[it is as if they have eaten upon the altars of the dead.'3] (Avot 3:4) The secret meaning of this is that they have decreed that the table is to the north [the side of gevura, to the left] and that the Torah was given from the right side [as the verse says: "from His right hand was a fiery Law for them" (Deut. 33:2) right being the side of chesed, thus one must learn Torah at the table] in order to join the right, which is mercy, with the left, which is judgment. The Torah is Yud and Hei and Vav and Hei, from the right , and the table is Adon-ai from the left, and one needs to join them. Since the table is to the left, the Sages of the Mishnah (Pesachim 118a) have explained that a person's sustenance is as difficult to obtain as the splitting of the Red Sea. Therefore, a Torah scholar needs to invite one with whom he will study Torah , so that they will be "Two who sit engaged in Torah, that the Shechinah dwells between them." (Avot 3:3)

The seventh is to stay a long time at the table for the sake of the poor
[that they may come and eat with him]. Whoever stays long at the table will have his days and years extended. For that reason it is stated: "charity delivers from death." (Prov. 10:2) Since a poor man is like a dead man, whom he revives – so too G‑d revives him.

The eighth is the Mayim Acharonim [cleansing water after eating] that was instituted due to the salt of Sodom [i.e. the kelipa on ones' table] that is blinding to the [wisdom of the] eyes [and Mayim Acharonim drives it away.]

The secret of this is in the verse: "You shall therefore sanctify yourself…" (Lev. 26:2) which refers to the washing of hands before the meal. (Continuing the verse:) "…And you shall be holy…" refers to fingerbowl water"; …For I am holy…" refers to fragrant ointment.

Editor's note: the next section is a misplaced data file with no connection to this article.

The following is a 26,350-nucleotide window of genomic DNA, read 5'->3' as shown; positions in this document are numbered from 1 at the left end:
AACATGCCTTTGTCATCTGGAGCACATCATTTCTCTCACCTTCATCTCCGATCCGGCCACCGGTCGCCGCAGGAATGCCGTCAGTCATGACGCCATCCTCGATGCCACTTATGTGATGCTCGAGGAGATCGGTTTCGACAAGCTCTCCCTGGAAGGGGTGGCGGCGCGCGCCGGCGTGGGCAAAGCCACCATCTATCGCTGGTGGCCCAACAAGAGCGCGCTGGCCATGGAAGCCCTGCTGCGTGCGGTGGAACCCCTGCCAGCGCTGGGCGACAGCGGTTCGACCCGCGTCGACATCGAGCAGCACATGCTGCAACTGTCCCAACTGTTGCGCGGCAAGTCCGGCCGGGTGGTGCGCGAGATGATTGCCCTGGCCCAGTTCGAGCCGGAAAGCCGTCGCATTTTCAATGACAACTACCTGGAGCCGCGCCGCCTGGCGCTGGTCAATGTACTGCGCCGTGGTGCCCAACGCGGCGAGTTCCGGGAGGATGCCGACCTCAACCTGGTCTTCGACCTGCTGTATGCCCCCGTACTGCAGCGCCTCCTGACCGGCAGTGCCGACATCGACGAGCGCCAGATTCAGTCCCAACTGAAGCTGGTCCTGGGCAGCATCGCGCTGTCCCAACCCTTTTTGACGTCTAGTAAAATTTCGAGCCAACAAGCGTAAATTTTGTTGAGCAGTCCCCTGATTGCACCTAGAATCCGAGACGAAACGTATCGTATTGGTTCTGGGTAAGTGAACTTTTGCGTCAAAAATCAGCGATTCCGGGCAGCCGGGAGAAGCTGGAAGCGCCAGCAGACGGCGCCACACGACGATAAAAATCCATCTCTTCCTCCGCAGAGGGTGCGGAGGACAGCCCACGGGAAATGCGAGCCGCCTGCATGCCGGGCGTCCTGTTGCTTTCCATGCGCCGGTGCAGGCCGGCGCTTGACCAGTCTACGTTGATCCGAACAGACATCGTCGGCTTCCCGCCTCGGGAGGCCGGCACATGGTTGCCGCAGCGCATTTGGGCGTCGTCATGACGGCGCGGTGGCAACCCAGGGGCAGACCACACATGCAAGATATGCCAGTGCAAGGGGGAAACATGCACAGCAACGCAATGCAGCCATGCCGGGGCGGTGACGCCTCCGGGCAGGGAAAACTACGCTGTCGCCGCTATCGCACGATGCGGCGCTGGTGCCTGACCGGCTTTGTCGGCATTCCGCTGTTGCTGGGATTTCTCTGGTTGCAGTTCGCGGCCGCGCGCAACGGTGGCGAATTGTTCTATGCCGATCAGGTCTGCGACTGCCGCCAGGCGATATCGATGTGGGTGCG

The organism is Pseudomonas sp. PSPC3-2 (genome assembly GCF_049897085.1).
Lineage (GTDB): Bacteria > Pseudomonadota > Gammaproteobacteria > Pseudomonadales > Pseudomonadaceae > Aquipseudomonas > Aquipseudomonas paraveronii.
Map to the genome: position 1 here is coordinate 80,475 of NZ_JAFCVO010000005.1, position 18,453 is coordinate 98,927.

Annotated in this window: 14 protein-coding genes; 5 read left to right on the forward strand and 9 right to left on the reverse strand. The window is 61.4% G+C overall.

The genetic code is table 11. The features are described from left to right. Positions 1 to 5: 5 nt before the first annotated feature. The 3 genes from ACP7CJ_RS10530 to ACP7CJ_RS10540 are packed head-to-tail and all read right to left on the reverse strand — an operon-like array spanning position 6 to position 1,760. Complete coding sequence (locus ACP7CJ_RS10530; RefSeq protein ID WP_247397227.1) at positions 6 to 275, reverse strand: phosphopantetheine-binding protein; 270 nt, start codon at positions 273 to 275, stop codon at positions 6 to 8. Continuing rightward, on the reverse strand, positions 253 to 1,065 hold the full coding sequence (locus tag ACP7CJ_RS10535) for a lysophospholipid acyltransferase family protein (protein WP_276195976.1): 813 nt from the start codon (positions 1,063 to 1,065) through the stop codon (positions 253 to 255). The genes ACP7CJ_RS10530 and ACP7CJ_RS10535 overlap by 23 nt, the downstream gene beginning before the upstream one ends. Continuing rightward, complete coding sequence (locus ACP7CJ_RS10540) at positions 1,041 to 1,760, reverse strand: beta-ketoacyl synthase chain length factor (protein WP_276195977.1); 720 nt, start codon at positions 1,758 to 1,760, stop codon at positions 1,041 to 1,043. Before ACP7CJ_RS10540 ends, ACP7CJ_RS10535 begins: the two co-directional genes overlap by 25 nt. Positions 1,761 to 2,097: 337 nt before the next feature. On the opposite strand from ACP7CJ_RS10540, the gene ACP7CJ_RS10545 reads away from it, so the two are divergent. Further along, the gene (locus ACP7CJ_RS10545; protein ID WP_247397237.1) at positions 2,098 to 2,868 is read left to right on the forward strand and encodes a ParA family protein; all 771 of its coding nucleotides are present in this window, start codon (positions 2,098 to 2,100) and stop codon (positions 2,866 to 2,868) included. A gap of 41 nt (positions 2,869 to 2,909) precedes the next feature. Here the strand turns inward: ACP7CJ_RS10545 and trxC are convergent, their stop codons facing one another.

The ninth is the cup of blessing. As has been explained by the Sages of the Mishnah, (Berachot 51a) ten things were said about this cup of blessing, which are: decorating, wrapping, washing, rinsing, uncooked wine
[also referring to not mixed with water], having a full cup, receiving it with both hands and holding it with the right, raising it from the surface a handbreadth, looking at it, and sending it to the members of his household. Now we have only four, which are washing, rinsing, uncooked/not mixed wine, and having a full cup. Some say the wine should be taken unmixed from the cask. Some say that unmixed wine means the cup should be whole [i.e. filled].

The tenth is the blessing after the meal. It was explained by the Sages (Berachot 48b) that when three people eat together they must
[bless over] a cup [called malchut; the 3 blessings of Grace after Meals correspond to the 3 Forefathers]. The secret meaning of this is that they are as the verse states: "your love as a bride (in Hebrew, "kelulotayich", which can also be understood as "your ‘kol/everything')" (Jeremiah 2:2) referring to the forefathers, [regarding whom it is written "and G‑d blessed Abraham] with everything (in Hebrew, 'bakol')," (Gen.24:1) ["and I (Isaac) ate] of everything (in Hebrew, 'mikol')," (Gen. 27:33) ["because I (Jacob) have] everything." (Gen. 33:11) (in Hebrew, "kol"); we should not speak at length about it.

BeRahamim LeHayyim: Why did the Ari and Chida include this section? What do they want us to learn?
Hang in there, Shabbes is a'comin'! Parashat Eikev has a long Zohar section which details the various rectifications of the Shabbat table. Lighting candles, saying kiddush, washing hands, blessing on 2 complete loaves of challah bread, saying words of Torah at the table, rinsing fingers with water before Grace After Meals, saying it on a cup of wine when there are 3 men who ate. Those familiar with Shabbat rituals have seen this hundreds to thousands of times.

Above is the inner meaning of these customs that have the level of mitzvot. It is probably worth printing out and inserting in your table prayer book.

Why? Because the sod level and its contemplations help one to connect to a whole different level of living, beyond "what you see is what you get." As we are blessed with an extra Shabbat soul, to stimulate it and to feed it with such intentions is wise and meritorious. By reading these Zohar readings with great inspiration, one can open to the flow and healing of all the worlds.

What does the above mean to you, and why is it being revealed to you now?

Bracketed annotations from Metok Midevash and Sulam commentaries